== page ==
Burns Night is synonymous with Scottish Culture, says chef Graeme Pallister of Perth’s 63 Tay Street. And there’s no need to get too fancy, just stick to your traditional haggis.
Fair fa’ your honest, sonsie face,
Great chieftain o the puddin’-race!
Two braw wee lines of text that only a Scot would understand; in fact so ingrained are they in our national identity and culture, that we have created an entire day around them.
Burns Night, on January 25, is so synonymous with Scottish culture that it is celebrated in around the globe, in any country where you find a history of Scottish immigrants.
But why has this annual celebration of Scotland’s national poet stood the test of time?
Shakespeare, undoubtedly as prolific a writer also has a Day but I’m willing to bet very few people would have heard of it (April 23 in case you’re wondering – I Googled it!) let alone celebrated it.
My theory around Burns Night is that it’s the haggis that has kept the whole thing going.
Think of any ceremony that you regularly celebrate and you will find food at its heart; Christmas, Easter, Valentines – they’re all wrapped up in foodie traditions that unite the revellers and bring common ground to all ages and stages of life.
And I have to stay, if your legend stays strong after 200 years thanks to an ode to chopped up offal served in a sheep’s stomach, you really have made your mark.
As is the way with most foodie traditions, chefs like to get involved and become… well, chef-y!
They want to modernise for the sake of change instead of enjoying the pure, honest simplicity of haggis, neeps and tatties. If you want to be fancy, add a whisky sauce; no deep frying, no confit, no layers of nonsense in between.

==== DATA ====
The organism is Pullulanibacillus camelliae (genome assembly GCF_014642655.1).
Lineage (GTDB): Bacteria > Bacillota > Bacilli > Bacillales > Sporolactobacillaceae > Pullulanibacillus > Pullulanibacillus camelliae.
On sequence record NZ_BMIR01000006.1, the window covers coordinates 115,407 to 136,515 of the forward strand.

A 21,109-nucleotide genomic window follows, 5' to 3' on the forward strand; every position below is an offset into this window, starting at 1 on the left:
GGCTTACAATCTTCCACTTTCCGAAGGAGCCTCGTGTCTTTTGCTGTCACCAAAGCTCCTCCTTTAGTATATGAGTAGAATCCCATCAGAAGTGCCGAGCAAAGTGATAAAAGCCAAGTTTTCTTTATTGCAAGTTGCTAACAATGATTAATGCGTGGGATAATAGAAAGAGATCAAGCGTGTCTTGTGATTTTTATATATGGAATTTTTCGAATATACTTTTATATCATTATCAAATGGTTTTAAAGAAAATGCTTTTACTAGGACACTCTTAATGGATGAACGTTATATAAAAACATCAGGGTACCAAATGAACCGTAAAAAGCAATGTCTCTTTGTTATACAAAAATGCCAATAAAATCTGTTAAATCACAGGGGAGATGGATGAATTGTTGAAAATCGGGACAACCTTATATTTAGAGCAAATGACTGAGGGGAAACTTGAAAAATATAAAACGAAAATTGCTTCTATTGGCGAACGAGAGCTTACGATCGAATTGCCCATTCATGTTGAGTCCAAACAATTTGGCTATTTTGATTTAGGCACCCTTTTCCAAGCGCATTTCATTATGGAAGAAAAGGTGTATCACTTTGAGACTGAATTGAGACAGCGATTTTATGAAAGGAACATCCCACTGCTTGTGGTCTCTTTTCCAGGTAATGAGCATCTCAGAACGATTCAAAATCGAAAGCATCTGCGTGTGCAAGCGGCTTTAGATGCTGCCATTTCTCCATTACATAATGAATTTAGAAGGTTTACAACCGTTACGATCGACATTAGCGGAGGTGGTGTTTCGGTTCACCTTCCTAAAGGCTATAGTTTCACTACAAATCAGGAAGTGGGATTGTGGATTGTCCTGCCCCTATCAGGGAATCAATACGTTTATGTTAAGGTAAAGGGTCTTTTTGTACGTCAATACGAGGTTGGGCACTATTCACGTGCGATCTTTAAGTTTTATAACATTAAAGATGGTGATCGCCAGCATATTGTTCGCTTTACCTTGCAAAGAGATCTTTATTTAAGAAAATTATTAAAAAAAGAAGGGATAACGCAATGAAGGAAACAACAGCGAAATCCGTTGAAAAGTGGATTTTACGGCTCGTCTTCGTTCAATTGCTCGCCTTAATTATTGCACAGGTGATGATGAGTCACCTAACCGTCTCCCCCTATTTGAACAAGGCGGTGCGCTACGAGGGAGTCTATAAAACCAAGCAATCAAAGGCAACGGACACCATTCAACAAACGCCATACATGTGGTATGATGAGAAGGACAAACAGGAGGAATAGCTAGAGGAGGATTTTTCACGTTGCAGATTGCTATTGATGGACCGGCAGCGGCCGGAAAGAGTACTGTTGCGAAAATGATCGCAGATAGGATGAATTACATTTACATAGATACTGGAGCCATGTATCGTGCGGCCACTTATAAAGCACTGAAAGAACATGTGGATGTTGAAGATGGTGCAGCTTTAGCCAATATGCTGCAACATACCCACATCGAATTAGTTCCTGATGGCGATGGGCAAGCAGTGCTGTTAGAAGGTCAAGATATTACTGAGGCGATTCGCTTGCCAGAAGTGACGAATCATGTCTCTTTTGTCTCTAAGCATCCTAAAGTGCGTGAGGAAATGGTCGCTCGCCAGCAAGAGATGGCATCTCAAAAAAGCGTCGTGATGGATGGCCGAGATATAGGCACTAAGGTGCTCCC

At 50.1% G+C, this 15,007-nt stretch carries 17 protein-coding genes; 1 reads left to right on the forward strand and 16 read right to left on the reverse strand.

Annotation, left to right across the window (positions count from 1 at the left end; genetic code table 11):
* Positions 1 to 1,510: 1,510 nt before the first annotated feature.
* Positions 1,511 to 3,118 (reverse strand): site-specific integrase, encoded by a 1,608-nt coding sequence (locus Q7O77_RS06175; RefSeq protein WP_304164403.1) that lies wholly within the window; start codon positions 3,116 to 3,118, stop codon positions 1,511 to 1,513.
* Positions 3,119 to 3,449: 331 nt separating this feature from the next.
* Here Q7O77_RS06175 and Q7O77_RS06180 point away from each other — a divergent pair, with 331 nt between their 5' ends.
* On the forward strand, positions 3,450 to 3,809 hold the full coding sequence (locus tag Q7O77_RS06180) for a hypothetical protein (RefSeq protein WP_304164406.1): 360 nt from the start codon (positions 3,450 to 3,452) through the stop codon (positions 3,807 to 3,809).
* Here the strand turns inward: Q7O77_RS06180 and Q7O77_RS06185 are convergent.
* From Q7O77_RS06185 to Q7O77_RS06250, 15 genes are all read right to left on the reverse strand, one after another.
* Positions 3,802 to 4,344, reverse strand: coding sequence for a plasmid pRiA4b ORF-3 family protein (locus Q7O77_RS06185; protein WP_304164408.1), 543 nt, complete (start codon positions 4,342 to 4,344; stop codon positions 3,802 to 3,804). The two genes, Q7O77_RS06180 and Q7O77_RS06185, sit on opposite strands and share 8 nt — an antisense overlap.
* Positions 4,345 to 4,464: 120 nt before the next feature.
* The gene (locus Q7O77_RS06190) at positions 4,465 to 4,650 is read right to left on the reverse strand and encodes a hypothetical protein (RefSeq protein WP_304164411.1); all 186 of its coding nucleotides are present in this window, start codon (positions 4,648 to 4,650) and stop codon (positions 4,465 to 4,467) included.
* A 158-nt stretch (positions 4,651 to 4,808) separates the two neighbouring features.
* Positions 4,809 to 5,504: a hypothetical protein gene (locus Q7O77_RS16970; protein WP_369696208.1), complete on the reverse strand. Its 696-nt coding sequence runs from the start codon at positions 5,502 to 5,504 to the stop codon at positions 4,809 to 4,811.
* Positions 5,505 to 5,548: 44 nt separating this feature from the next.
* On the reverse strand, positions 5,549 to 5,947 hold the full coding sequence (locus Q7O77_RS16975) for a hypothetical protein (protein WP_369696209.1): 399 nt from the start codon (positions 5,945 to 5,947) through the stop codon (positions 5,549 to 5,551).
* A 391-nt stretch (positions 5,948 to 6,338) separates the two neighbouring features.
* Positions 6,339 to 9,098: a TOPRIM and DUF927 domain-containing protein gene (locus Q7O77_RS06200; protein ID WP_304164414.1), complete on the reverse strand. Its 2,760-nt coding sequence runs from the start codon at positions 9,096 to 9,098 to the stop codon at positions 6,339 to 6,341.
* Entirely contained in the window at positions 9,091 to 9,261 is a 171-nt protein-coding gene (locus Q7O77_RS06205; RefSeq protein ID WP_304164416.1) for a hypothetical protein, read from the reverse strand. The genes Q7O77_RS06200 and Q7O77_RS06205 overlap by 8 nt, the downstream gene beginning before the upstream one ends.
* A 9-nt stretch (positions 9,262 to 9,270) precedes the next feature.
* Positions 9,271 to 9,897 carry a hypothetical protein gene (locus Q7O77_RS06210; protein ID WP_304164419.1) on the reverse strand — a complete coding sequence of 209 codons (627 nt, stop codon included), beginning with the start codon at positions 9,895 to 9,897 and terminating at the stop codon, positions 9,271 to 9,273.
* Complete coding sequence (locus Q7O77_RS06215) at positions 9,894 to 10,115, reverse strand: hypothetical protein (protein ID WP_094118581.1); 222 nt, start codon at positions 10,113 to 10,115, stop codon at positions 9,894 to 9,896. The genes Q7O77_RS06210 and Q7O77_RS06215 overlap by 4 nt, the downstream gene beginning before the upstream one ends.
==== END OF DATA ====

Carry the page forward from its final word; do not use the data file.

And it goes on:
What you need is a good butcher’s mutton haggis – or the veggie alternative!
For me, haggis and kebabs remain the two best ways to eat mutton! Wrap it tightly in foil and place in a large saucepan of cold water. Bring to the boil, and then simmer very gently – you don’t want a burst haggis! – for roughly an hour per 500gms.
Next up, a neep. Boiled, mashed and smothered in butter – I like LOTS of butter on my neep, almost pound for pound!
I peel it with a knife and have often come dangerously close to cutting my fingers off but this humble hardy veg might honestly be on my last meal list and so it’s always worth the risk! Now the tatties. Get a good dry potato like Maris Pipers, and bake them. Scoop out the insides and mash well; we don’t want lumpy tatties now do we?
Finally, boil up some cream and add a decent slug of peaty whisky: maybe a Laphroig or a Balvennie. And that, my friends, is how you do Burns Night!
But, if ye wish her gratefu prayer,
Gie her a Haggis